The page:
[This article was written by David Bennett]
"There’s no benchmark for how life’s “supposed” to happen. There is no ideal world for you to wait around for. The world is always just what it is now, it’s up to you how you respond to it.”
― Isaac Marion, Warm Bodies
At one time or another, most of us have heard some version of this question: “Sure the system does fine in the benchmarks, but can it perform in production?”. Benchmark software developers have tried to address this issue in their systems. Features such as configurable workloads and scripting interfaces help to tailor benchmarks to various scenarios, but still require an expert to properly implement them.
A brief overview of LinkBench
The LinkBench benchmark was developed by Tim Armstrong with the guidance and help of a team from Facebook during his internship there. It takes a different approach to the challenge of simulating the real world. LinkBench is designed from the ground up as a replica of the data operations of Facebook’s social graph. By implementing an identical data model along with business methods and workloads directly proportionate the those used in the production social graph, LinkBench can effectively duplicate the data load that will be seen in a production social networking application.
Anatomy of a Social Graph – The Data Model
With this deceptively simple schema, a very robust application can be built.
The nodetable defines an object or end-point within the social graph. Examples of nodes include users, posts, comments, replies, albums, photos, groups, etc… The node’s type attribute is the magic that determines what the node represents and the data attribute contains the object itself (up to 16mb).
The linktable is a generic association or bridge table allowing any two nodes to be associated in a specific way. The secret sauce in this case, is the link_type attribute which represents a specific relationship between any two nodes. Examples of links include users being friends, a user liking a post of another user, a user that is tagged in another user’s photo and so on.
The third table, counttable is very important for performance and scalability in a social network. It maintains counts of a given link type for a node. Counts are transactionally updated whenever an operation that could potentially alter the count occurs. This small investment in the form of an additional write operation pays off by allowing for quick access to the number of likes, shares, posts, friends and other associations between nodes. Without the count table, the application would have to continuously query the database to retrieve up-to-date count information for various relationships creating a tremendous amount of system load.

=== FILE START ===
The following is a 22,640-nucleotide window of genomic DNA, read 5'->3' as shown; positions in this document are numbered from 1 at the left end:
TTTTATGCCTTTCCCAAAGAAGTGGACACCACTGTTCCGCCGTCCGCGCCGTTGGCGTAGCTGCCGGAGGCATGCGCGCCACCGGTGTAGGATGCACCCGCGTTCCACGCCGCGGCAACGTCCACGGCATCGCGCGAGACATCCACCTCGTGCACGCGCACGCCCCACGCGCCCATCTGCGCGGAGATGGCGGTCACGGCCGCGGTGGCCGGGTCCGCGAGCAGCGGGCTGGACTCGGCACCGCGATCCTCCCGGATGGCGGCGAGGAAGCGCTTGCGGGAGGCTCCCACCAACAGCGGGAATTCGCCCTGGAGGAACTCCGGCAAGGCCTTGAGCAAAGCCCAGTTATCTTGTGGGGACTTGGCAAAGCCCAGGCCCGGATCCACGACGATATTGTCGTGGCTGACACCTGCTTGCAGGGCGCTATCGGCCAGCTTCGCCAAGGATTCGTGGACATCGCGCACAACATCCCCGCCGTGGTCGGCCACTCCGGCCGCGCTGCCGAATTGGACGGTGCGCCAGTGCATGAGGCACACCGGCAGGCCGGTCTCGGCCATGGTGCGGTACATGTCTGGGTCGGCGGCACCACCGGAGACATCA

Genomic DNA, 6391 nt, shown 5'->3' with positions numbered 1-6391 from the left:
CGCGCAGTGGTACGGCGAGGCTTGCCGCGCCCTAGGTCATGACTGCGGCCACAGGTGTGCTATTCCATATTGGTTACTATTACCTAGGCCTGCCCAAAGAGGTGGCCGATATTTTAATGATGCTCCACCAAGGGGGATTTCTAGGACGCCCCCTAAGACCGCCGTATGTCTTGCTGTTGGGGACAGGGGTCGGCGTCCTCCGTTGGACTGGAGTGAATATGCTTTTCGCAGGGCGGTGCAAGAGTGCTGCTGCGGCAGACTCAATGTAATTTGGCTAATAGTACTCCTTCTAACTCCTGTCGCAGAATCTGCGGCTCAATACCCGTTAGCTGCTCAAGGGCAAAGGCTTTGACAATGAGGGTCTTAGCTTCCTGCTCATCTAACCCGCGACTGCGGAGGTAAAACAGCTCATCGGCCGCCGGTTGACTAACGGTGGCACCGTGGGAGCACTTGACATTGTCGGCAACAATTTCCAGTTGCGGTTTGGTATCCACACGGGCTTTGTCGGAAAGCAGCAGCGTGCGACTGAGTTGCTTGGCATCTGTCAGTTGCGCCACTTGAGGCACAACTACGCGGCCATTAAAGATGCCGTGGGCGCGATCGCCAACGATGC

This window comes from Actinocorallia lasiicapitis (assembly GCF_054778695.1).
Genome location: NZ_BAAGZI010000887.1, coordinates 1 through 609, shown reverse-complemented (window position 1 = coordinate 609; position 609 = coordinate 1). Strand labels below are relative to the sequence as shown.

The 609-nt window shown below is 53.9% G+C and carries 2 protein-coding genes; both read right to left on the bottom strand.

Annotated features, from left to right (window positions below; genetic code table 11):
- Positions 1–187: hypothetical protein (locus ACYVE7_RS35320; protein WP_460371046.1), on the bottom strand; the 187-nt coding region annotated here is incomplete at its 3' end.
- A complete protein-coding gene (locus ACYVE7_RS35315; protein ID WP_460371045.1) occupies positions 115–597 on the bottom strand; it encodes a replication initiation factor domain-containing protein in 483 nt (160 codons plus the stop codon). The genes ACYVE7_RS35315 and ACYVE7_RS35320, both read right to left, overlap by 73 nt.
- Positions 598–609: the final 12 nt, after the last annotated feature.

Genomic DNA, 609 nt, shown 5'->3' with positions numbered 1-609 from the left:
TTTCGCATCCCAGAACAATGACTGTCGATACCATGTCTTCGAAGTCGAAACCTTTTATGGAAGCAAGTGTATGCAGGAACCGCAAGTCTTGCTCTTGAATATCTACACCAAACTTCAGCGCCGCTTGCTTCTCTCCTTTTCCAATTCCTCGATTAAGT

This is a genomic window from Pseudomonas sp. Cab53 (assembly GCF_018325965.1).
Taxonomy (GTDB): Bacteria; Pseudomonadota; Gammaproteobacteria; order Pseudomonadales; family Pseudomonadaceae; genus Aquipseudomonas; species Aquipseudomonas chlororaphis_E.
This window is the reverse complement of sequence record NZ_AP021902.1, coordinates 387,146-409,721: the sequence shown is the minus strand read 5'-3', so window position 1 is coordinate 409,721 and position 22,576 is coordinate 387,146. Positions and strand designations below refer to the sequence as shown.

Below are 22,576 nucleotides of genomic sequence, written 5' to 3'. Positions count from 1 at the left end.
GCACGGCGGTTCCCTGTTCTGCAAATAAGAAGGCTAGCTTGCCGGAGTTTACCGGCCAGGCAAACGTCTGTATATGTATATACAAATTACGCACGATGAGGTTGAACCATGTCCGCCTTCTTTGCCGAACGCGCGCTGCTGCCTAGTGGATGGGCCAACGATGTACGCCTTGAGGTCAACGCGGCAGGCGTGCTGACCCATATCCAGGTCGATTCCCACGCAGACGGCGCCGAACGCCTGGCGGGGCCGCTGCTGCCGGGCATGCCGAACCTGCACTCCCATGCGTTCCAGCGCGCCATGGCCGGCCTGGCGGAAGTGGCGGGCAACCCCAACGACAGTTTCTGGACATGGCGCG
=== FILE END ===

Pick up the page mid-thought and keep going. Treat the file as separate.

The Social Graph Controller
As you can see, the model is very simple. The real magic in the social graph lies in the controller. LinkBench simulates the controller<->model interface through it’s workload configuration. The included configuration is based on actual production measurements of data payload size and distribution, node and link ‘temperature’ (popularity) and logged operation mix over a period of days.
The Social Graph In Use
Implementation of MongoDB / TokuMX plugin for LinkBench
LinkBench is designed to be customizable and extensible in order to test new persistence technologies and architecture designs. A new database plugin can be developed by extending the abstract classcom.facebook.LinkBench.LinkStore and/or implementing the interfacecom.facebook.LinkBench.NodeStore. There is also a combinationcom.facebook.LinkBench.GraphStore class that can be sub-classed for a combination of both LinkStore and NodeStore. One disadvantage of the current implementation is that it is up to the plugin developer to follow all of the business requirements of the social graph in the plugin. This requires careful auditing of each plugin to insure that it has been implemented to specification. To assure a 1-to-1 parity with the MySQL plugin, I used it as a base and converted the methods to MongoDB one at a time carefully translating each operation.
Along the way, I’ve learned a lot about NoSQL and MongoDB in particular and dispelled a few myths that I had about NoSQL. I will save that for another article. Let me talk about a few design decisions I made while implementing the plugin.
- Compatibility – In order to provide comparisons, the LinkBench plugin maintains compatibility with MongoDB 2.x, TokuMX 2.x, MongoDB 3.x and TokuMXse (RC)
- Transactions – MVCC concurrency is used in the LinkBench MySQL plugin. In order to maintain this capability I implemented new configuration transaction_support_level which allows the Benchmark to run with no transaction support, MVCC only if supported or simulated transactions using the Two Phase Commit strategy documented on the MongoDB site.
- Schema – The relationship between nodes and links does not facilitate the use of embedded documents. It would be possible to embed count documents under node, however it probably isn’t worth the the extra complexity and network traffic that would be generated. I opted to leave the schema flat.
In Part 2 I will dive into the LinkBench Java code a bit to show the comparison between the MySQL plugin the MongoDB plugin.